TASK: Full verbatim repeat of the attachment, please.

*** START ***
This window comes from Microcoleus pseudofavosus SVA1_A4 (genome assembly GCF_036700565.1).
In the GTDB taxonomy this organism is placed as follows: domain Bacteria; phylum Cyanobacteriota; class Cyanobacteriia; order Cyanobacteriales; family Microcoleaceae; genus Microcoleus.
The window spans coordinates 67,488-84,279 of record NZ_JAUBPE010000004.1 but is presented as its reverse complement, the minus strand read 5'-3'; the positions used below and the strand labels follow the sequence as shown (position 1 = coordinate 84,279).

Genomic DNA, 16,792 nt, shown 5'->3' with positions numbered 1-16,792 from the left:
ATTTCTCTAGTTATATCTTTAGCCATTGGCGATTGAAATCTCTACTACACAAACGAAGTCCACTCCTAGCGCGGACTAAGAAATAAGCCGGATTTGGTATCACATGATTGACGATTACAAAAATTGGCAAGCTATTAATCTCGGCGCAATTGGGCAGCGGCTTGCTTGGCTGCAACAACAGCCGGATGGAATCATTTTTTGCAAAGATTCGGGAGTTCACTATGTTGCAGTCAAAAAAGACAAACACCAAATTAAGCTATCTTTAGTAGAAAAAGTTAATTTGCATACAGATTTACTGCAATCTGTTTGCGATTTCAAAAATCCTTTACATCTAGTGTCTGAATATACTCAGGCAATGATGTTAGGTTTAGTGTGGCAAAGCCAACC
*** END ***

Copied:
This window comes from Microcoleus pseudofavosus SVA1_A4 (genome assembly GCF_036700565.1).
In the GTDB taxonomy this organism is placed as follows: domain Bacteria; phylum Cyanobacteriota; class Cyanobacteriia; order Cyanobacteriales; family Microcoleaceae; genus Microcoleus.
The window spans coordinates 67,488-84,279 of record NZ_JAUBPE010000004.1 but is presented as its reverse complement, the minus strand read 5'-3'; the positions used below and the strand labels follow the sequence as shown (position 1 = coordinate 84,279).

Genomic DNA, 16,792 nt, shown 5'->3' with positions numbered 1-16,792 from the left:
ATTTCTCTAGTTATATCTTTAGCCATTGGCGATTGAAATCTCTACTACACAAACGAAGTCCACTCCTAGCGCGGACTAAGAAATAAGCCGGATTTGGTATCACATGATTGACGATTACAAAAATTGGCAAGCTATTAATCTCGGCGCAATTGGGCAGCGGCTTGCTTGGCTGCAACAACAGCCGGATGGAATCATTTTTTGCAAAGATTCGGGAGTTCACTATGTTGCAGTCAAAAAAGACAAACACCAAATTAAGCTATCTTTAGTAGAAAAAGTTAATTTGCATACAGATTTACTGCAATCTGTTTGCGATTTCAAAAATCCTTTACATCTAGTGTCTGAATATACTCAGGCAATGATGTTAGGTTTAGTGTGGCAAAGCCAACC